4. X-ray examination.
  5. Computed and magnetic resonance imaging (CT and MRI) – in the event of a discrepancy between the symptoms of the disease, physical examination data and the results of an electrocardiographic study.
  6. Visualization of the focus of the radionuclide method.
  7. Coronarography – determining the state of the coronary vessels by introducing a contrast agent during fluoroscopy.

After clarification of the clinical picture, a decision is made on the need for drug treatment. Depending on the identified cause of scarring, this may be a correction of the initially revealed pathology or observation and therapeutic support of the body with the residual effects of a previous cardiac disease.

Symptoms of fibrosis, localization of pathological changes and prognosis depend on the causes of scarring. An important role is also played by the patient’s age and the presence of concomitant diseases.

The initial diagnosis of rubella is based on an anamnesis, epidemiological status in the village, the availability of information about outbreaks or episodic infections in a particular preschool institution. A quarantine regime is immediately established in the kindergarten or nursery.

Upon examination, the doctor can see the presence of petechial rashes in the upper palate, in the larynx and pharynx. The enlarged occipital and cervical lymph nodes are palpated. In the period when there are no rashes, diagnosis can be carried out by laboratory means. For this, blood is taken from a vein. Based on the obtained biological material, a serological analysis is carried out, during which the titer of rubella virus antibodies is determined.

Additionally, when diagnosing rubella, a general blood and urine test, an ECG are performed to exclude possible complications. Radiography of the lungs is prescribed for suspected pneumonia as a complication of this infection.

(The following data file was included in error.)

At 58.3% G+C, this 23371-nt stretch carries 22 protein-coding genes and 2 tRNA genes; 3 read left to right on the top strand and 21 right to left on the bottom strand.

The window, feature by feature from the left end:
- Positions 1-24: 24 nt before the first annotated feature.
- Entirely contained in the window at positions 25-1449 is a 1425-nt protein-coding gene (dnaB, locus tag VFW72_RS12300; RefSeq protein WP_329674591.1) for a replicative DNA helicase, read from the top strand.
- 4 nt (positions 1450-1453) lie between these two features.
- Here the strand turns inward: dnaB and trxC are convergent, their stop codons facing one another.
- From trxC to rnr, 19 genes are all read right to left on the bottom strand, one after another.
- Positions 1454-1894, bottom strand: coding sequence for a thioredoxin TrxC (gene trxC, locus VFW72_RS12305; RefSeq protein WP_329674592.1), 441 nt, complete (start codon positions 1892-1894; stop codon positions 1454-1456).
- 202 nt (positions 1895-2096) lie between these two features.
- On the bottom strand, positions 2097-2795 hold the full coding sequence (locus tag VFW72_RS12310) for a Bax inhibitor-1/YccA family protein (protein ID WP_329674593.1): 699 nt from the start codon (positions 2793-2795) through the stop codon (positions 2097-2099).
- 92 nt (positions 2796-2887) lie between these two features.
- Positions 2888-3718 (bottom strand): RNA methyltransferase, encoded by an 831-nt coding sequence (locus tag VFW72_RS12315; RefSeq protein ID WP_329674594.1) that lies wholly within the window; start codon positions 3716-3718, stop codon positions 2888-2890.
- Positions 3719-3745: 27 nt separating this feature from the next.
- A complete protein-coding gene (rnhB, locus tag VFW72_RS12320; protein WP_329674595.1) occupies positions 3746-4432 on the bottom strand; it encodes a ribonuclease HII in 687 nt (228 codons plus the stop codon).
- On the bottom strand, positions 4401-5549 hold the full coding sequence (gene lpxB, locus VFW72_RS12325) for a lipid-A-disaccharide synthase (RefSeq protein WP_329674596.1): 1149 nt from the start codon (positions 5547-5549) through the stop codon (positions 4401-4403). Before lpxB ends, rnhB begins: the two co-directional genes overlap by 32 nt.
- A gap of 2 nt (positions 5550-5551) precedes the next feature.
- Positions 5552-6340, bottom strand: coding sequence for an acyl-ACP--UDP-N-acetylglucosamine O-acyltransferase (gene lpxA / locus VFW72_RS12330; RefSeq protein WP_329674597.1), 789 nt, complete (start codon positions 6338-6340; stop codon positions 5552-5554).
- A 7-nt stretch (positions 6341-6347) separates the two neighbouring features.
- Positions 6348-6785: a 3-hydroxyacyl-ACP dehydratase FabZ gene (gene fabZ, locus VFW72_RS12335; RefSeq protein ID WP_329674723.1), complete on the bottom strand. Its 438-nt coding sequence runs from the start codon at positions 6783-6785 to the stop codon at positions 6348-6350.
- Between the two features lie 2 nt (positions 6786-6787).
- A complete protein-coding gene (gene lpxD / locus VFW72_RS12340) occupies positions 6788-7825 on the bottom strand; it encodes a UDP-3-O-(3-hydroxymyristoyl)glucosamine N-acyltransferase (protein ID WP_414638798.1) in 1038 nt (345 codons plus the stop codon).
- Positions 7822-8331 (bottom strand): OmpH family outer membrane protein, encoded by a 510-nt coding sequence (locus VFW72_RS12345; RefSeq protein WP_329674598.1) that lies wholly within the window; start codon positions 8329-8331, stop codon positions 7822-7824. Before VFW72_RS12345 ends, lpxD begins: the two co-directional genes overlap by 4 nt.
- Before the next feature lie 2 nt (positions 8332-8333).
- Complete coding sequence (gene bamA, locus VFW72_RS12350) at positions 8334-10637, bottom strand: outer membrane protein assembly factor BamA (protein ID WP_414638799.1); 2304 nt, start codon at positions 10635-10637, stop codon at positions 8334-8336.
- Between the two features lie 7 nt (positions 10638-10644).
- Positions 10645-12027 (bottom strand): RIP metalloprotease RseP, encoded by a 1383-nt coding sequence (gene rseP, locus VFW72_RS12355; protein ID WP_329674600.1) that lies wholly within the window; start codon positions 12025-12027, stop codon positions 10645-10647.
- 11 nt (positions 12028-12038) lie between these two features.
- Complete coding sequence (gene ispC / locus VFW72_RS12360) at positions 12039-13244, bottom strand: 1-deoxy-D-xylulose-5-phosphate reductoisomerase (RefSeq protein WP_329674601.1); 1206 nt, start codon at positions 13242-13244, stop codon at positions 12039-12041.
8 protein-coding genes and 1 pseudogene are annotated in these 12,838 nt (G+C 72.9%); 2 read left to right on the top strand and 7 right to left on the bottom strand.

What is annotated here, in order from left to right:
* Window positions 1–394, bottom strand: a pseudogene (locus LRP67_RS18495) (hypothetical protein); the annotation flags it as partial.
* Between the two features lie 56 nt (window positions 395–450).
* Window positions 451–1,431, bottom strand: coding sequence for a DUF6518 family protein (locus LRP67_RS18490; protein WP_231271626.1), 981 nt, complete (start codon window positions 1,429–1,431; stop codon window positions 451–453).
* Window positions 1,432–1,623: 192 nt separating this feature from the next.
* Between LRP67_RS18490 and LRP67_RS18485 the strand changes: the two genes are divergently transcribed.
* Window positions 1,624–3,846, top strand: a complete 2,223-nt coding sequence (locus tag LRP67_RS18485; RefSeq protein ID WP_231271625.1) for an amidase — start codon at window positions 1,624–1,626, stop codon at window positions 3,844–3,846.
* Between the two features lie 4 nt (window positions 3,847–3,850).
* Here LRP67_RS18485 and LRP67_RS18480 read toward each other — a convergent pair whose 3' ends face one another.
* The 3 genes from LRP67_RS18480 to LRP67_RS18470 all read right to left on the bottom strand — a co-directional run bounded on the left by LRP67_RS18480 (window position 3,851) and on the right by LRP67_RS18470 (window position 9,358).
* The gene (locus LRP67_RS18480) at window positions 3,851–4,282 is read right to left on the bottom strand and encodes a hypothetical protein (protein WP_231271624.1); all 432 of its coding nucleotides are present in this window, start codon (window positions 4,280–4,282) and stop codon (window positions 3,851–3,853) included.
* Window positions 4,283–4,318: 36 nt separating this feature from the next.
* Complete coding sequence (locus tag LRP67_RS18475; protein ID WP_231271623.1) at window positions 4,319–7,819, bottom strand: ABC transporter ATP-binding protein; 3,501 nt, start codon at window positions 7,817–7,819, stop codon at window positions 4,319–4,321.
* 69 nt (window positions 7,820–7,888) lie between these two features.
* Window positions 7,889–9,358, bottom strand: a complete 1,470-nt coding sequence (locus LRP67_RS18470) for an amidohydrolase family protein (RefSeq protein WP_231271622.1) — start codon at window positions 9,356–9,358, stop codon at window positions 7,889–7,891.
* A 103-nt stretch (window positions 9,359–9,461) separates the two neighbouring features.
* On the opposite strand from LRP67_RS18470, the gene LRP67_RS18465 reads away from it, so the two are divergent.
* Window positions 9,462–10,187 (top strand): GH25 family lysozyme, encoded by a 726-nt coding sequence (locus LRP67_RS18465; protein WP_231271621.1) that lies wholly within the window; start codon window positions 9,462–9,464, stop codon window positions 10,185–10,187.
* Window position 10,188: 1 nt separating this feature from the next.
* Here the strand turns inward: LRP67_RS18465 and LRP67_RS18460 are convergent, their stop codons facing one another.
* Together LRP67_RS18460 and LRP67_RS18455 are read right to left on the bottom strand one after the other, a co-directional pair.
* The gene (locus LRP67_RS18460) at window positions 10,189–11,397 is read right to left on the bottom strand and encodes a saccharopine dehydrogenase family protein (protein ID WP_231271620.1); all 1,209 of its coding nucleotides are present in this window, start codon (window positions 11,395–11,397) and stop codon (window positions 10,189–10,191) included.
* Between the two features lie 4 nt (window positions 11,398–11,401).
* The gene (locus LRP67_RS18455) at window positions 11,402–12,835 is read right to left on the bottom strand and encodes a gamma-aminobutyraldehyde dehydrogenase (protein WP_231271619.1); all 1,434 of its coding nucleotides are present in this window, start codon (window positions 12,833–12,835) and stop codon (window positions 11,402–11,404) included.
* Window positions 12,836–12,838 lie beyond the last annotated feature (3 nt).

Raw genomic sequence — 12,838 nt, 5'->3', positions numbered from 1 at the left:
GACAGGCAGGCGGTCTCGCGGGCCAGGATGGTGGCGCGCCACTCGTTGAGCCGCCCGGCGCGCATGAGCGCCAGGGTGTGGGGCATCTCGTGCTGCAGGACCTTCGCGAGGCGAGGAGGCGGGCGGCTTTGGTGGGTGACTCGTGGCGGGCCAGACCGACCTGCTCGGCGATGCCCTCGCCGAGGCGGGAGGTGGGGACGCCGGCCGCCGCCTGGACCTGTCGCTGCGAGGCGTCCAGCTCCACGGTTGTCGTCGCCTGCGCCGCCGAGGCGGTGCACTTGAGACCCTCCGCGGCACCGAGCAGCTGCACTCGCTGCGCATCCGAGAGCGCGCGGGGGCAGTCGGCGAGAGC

Laboratory diagnosis of hepatitis C is widely used. Blood is usually analyzed to detect hepatitis. You can, of course, take a study of liver tissue, but this procedure is more complicated and requires a puncture biopsy of the liver, and this is an operation, although performed on an outpatient basis.

Two blood tests are used. The main one is the polymerase chain reaction (PCR) method, which can be used to determine both the presence of the virus, its quantity, and the genotype. But this is not enough to determine the degree of virus activity and the duration of the process, which is sometimes necessary for treatment recommendations. PCR diagnosis of hepatitis C is the most reliable, but not complete.

Therefore, the second method of diagnosing viral hepatitis C is used – enzyme-linked immunosorbent assay, which allows you to determine the presence of so-called markers of hepatitis B and C.

To diagnose serous meningitis, blood is taken for examination, as well as cerebrospinal fluid using lumbar puncture. When the viral nature of the disease is determined, treatment is immediately prescribed. It may take several weeks to determine which type of virus has overcome the patient. But this information is important only for epidemiologists. For the patient, this does not matter, since with viral meningitis, treatment is always the same.

Diagnosis of meningitis is usually not particularly difficult for an experienced doctor. If the patient is conscious, take tests. But it happens that a person is brought in in such a state when it is no longer up to samples: first you need to restore the heartbeat, breathing, and get out of shock. This is done by a special resuscitation team.

Diagnosis of leptospirosis is complex. First, they collect an anamnesis: they ask what the patient ate, where he bathed, whether he was in contact with animals. They take blood and urine for analysis.